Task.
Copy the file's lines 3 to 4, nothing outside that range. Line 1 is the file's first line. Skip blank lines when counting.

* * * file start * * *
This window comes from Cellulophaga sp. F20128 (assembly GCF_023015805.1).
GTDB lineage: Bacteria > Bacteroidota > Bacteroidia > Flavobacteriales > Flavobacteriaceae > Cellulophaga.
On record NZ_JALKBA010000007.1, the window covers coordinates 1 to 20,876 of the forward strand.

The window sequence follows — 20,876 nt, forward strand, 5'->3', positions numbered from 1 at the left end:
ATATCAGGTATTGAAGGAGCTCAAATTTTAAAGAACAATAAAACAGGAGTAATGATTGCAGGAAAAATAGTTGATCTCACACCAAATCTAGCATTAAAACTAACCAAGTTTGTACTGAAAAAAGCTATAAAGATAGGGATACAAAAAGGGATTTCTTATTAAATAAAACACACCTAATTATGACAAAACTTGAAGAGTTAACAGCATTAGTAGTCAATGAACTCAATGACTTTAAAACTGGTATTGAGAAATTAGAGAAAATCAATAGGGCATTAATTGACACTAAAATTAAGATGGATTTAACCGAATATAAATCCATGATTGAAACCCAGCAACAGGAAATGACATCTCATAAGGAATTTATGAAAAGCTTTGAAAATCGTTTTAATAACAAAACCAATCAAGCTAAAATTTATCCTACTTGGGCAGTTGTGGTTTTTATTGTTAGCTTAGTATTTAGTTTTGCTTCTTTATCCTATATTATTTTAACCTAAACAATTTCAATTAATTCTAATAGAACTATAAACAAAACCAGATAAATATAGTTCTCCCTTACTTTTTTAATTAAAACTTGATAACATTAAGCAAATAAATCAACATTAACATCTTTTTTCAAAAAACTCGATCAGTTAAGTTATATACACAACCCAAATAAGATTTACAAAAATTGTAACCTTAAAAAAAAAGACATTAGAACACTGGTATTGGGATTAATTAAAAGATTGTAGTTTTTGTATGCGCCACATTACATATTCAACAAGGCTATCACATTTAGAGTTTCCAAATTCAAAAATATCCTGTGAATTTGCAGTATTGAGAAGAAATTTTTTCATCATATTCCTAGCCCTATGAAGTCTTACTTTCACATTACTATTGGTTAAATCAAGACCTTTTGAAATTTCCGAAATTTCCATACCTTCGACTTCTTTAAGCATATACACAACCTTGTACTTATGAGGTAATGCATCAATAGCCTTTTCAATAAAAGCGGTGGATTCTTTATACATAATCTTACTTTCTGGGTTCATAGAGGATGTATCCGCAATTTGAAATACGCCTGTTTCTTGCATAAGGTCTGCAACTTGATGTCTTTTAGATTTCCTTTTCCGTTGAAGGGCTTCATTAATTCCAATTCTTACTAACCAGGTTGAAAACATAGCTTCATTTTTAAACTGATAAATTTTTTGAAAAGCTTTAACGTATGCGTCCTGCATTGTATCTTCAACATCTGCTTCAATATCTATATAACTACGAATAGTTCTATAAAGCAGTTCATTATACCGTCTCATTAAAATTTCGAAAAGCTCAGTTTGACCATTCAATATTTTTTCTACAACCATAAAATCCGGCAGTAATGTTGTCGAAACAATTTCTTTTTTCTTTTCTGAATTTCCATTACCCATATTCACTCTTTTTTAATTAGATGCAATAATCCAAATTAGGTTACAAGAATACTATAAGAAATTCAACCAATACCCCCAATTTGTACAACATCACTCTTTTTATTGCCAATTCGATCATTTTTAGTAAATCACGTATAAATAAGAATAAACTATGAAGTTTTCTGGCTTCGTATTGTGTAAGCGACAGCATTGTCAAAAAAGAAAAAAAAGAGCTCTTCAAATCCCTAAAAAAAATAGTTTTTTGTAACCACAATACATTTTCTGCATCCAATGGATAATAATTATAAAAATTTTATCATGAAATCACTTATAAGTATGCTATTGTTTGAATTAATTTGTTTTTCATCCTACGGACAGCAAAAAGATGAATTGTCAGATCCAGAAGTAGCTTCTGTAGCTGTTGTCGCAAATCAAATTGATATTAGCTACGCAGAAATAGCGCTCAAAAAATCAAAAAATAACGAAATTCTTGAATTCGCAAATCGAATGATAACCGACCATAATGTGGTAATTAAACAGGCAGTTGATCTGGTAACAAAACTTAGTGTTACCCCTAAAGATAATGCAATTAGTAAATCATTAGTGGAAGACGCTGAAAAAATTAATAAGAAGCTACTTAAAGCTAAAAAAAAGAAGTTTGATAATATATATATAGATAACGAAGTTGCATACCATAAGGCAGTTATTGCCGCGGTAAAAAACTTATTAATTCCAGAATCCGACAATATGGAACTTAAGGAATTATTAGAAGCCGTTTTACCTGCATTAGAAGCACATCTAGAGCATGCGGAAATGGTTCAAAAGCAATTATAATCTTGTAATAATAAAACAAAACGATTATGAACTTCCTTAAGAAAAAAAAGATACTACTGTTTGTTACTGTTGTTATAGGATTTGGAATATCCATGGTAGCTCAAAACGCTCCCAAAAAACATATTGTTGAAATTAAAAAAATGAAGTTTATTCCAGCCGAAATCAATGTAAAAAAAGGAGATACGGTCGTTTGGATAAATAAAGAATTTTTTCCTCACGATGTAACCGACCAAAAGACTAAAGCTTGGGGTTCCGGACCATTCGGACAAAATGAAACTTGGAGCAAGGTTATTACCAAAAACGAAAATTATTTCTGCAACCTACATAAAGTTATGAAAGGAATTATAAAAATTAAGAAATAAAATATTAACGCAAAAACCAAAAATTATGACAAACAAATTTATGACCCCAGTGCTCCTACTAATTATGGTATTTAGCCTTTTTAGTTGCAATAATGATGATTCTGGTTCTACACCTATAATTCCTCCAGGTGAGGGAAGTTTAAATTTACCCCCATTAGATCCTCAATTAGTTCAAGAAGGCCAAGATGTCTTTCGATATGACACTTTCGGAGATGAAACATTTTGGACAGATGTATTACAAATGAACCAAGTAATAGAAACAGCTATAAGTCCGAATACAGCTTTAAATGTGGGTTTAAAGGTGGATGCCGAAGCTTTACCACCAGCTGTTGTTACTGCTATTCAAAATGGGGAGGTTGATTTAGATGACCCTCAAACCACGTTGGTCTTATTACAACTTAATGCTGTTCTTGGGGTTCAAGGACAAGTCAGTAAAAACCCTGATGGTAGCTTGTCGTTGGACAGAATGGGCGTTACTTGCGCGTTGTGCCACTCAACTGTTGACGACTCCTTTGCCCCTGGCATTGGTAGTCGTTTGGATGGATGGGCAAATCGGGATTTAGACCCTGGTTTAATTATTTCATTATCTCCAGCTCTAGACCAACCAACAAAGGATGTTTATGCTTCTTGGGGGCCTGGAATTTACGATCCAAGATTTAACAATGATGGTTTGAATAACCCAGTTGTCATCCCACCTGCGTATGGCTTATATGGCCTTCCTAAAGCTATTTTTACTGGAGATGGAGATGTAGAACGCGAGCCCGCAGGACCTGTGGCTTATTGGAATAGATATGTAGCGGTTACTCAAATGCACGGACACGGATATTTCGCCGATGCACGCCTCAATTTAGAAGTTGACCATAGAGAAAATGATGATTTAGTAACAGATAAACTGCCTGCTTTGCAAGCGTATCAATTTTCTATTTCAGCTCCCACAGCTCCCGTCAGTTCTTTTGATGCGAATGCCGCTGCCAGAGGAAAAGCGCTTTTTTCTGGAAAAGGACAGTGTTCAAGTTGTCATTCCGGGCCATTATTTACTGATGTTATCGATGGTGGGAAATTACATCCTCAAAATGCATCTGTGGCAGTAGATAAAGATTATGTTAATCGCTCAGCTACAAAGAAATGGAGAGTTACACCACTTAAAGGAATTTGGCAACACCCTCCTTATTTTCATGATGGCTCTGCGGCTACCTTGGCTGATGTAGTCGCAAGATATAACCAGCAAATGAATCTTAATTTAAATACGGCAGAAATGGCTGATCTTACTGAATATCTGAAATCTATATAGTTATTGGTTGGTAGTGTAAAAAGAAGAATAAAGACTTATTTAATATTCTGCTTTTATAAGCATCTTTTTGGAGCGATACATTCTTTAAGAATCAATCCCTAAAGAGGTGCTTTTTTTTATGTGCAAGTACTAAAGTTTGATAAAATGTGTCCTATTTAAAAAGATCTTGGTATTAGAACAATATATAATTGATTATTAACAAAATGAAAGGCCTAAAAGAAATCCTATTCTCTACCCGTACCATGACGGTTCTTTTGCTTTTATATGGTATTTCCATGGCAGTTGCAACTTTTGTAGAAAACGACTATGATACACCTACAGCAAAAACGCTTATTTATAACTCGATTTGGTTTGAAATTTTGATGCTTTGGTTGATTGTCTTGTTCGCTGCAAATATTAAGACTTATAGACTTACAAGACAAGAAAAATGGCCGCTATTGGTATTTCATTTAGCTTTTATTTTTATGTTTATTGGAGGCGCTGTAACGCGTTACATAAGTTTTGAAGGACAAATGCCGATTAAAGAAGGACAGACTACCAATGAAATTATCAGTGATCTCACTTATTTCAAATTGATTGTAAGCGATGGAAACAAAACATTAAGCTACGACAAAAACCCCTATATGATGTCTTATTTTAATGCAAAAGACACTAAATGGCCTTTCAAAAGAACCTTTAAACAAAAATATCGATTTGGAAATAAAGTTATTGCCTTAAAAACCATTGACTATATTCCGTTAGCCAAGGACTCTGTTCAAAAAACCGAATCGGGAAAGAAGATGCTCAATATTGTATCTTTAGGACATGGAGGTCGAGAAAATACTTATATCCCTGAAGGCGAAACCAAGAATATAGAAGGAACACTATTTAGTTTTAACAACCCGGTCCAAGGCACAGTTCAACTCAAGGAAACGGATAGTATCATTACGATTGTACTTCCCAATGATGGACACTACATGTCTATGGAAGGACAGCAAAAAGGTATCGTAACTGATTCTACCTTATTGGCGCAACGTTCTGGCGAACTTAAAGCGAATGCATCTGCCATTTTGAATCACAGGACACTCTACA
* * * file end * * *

On record NZ_JALKBA010000007.1, the window covers coordinates 1 to 20,876 of the forward strand.

The window sequence follows — 20,876 nt, forward strand, 5'->3', positions numbered from 1 at the left end: